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we humans generally possess.

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And then there's the beautiful rigor of mathematics

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that allows you to, I mean, just like as we were saying,

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invent frameworks of understanding our physical world.

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So what do you think is the difference there

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and how big is it?

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Well, I think of math as being the study

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of abstractions over patterns and pure patterns in logic.

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And then physics is obviously grounded in a desire

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to understand the world that we live in.

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I think you're gonna get very different answers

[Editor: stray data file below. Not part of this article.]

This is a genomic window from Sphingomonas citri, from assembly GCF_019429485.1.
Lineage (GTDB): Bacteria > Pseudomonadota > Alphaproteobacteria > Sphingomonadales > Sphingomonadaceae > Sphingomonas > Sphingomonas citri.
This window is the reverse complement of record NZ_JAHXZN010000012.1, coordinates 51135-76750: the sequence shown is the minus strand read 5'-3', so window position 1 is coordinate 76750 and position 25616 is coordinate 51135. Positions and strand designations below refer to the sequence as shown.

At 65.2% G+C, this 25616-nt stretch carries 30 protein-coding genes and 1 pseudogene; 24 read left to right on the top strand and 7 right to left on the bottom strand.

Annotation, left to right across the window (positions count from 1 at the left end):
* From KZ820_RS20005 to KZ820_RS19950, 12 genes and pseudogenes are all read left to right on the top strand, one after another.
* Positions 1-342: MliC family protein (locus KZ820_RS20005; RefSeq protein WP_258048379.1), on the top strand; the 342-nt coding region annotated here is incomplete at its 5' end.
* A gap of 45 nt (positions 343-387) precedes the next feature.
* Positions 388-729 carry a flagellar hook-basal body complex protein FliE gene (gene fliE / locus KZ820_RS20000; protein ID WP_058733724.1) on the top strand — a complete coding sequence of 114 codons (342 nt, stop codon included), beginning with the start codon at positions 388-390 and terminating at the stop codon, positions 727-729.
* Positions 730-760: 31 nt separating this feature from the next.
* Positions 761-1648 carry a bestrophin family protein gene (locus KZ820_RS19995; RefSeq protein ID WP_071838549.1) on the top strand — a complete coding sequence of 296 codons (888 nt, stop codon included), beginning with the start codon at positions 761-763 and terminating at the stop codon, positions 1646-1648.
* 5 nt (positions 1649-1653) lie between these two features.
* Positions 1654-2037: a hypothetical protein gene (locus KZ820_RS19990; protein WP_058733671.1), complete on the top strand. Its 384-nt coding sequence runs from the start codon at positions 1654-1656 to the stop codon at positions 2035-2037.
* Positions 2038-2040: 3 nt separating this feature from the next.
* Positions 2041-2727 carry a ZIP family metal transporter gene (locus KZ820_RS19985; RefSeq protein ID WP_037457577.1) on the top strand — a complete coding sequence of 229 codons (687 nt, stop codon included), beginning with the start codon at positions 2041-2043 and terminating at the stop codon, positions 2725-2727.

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when you talk to different mathematicians

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because there's a wide diversity in types of mathematicians.

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There are some who are motivated very much by pure puzzles.

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They might be turned on by things like combinatorics.

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And they just love the idea of building up

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a set of problem solving tools applying to pure patterns.

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There are some who are very physically motivated,

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who try to invent new math or discover math in veins

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that they know will have applications to physics

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or sometimes computer science.

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And that's what drives them.

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Like chaos theory is a good example of something

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that's pure math, that's purely mathematical.

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A lot of the statements being made,